Various answers to answers (I guess coming from incredulous non-Americans) have asked why the American people would put up with such a system, or why anyone could think it is better than the “socialist” model. Some have mentioned the stigma associated with the word socialism which Americans have been indoctrinated with since the Cold War. While that is true, it’s important to consider where that message originated, and why it was spread. “Single payer” healthcare is paid for by tax revenue. Healthcare is expensive in any country compared to other parts of the federal budget like public building maintenance, forestry etc., so a significant percentage of all taxes collected go to pay for socialist healthcare. That applies to the taxes of a poor American who doesn’t pay any taxes (20% of zero is zero), just as it does to a wealthy “1%er”, or an ultra-wealthy billionaire like Trump or Koch. In the American private health insurance system, if your insurance for a family costs $20k per year, that’s your liability for private health insurance regardless of your income. Joe the Plummer or Mitt Romney or Bill Gates - That same insurance costs each of them $20k more or less. This is from the Fraser Institute (Conservative Canadian “think tank”): “The 10% of Canadian families with the lowest incomes will pay an average of about $477 for public health care insurance in 2015. The 10% of Canadian families who earn an average income of $59,666 will pay an average of $5,684 for public health care insurance and the families among the top 10% of income earners in Canada will pay $37,180.” For extremely high-income wealthy Americans like Koch or Trump, that number would be a lot higher. If 20% of tax revenue goes to pay for healthcare, and George Soros pays $100 Continue reading >>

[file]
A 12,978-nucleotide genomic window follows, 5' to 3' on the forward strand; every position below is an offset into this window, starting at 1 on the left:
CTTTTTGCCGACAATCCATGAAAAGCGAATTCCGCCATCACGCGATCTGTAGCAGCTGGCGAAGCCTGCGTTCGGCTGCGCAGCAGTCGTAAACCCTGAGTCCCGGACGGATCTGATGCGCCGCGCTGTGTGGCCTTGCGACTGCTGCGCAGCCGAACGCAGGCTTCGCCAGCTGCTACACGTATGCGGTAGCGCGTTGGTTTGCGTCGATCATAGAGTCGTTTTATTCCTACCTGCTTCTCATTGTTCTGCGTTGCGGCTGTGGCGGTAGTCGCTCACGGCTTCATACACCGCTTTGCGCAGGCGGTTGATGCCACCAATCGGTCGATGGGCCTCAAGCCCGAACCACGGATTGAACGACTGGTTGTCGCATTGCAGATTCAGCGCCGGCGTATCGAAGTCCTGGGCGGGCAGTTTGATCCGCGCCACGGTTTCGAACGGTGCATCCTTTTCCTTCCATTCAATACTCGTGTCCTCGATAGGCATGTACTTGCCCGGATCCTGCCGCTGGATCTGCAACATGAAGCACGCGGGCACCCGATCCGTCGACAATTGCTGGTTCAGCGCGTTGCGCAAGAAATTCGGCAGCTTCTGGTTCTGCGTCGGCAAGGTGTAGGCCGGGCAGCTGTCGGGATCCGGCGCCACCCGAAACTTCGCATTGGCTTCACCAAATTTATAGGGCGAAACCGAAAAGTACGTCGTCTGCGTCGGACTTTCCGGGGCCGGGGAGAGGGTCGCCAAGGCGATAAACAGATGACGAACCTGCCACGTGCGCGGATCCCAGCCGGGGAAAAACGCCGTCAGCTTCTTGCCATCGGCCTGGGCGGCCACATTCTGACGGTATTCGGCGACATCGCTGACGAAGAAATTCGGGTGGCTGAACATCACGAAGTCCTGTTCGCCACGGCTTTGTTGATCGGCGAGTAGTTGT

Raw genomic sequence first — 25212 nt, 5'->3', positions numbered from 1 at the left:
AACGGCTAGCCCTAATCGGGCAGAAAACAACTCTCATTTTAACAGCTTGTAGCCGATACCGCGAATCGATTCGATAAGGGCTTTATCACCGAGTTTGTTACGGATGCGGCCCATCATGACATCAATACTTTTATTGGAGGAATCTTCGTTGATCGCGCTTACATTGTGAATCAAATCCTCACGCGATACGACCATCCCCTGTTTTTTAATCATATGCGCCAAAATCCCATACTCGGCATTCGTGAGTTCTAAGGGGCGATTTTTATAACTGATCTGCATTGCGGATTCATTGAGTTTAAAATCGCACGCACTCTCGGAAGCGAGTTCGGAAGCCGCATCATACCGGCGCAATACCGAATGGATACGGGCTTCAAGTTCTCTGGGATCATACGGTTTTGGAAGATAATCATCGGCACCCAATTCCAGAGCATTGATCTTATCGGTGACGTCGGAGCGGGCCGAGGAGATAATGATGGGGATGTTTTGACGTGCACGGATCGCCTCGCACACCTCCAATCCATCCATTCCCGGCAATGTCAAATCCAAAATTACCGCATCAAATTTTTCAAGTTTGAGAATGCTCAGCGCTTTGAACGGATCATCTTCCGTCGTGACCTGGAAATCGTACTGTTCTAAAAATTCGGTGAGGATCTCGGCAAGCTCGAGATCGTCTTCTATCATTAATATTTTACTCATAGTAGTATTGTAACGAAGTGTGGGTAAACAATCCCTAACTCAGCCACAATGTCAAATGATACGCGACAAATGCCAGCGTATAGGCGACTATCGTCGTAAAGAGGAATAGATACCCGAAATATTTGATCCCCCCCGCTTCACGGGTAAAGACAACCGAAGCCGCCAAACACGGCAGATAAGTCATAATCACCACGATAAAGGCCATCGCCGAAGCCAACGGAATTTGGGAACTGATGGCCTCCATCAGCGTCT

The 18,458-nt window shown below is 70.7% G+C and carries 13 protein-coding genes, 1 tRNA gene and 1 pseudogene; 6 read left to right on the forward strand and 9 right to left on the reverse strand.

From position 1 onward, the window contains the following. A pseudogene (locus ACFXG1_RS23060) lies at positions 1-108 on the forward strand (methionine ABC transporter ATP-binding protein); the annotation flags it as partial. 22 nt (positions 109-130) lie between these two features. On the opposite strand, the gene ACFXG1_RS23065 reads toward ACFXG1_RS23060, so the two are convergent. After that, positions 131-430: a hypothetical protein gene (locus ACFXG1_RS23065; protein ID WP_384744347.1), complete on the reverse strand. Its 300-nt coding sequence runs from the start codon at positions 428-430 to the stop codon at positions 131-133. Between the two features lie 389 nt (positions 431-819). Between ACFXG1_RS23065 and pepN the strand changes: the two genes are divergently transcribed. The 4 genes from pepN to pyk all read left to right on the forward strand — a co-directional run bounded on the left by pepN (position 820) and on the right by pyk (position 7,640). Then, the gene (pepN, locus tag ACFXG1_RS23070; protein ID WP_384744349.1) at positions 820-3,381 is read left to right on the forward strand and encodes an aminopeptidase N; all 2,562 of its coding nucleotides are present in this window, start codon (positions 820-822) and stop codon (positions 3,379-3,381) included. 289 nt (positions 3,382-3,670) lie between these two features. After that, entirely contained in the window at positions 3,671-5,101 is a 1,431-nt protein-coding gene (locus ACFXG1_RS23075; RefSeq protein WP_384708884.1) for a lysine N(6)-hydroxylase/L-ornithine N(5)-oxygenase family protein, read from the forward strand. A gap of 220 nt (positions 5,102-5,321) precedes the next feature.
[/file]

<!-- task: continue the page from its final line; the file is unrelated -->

What Causes Diabetic Ketoacidosis?
As a type 1 diabetic I am quite familiar (unfortunately) with the signs and symptoms of diabetic ketoacidosis. Diabetic ketoacidosis (DKA) results from associated with too little insulin (and usually high blood sugars as well) which leads to the product of organic acids called ketones. Diabetic ketoacidosis is associated with significant disturbances of the body’s chemistry, which resolve with proper therapy. (And let’s clear up early that DKA and nutritional ketosis experienced in low-carb diets are two extremely different things…but more on that in a different article!) Diabetic ketoacidosis usually occurs in people with type 1 diabetes mellitus, but diabetic ketoacidosis can develop in any person with diabetes. Since type 1 diabetes typically starts before age 25 years, diabetic ketoacidosis is most common in this age group, but it may occur at any age. Males and females are equally affected. What Causes Ketoacidosis? People with type 1 diabetes do not have enough insulin, a hormone the body uses to break down sugar (glucose) in the blood for energy. When glucose is not available, fat is broken down instead. As fats are broken down, acids called ketones build up in the blood and urine. In high levels, ketones are poisonous. This condition is known as ketoacidosis. Blood glucose levels rise (usually higher than 300 mg/dL) because the liver makes glucose to try to combat the problem. However, the cells cannot pull in that glucose without insulin. Diabetic ketoacidosis is often the first sign of type 1 diabetes in people who do not yet have other symptoms. It can also occur in someone who has already been diagnosed with type 1 diabetes. Infection, injury, a serious illness, missing doses of insulin, or surgery can lead to diabetic ketoacidosis in people with type Continue reading >>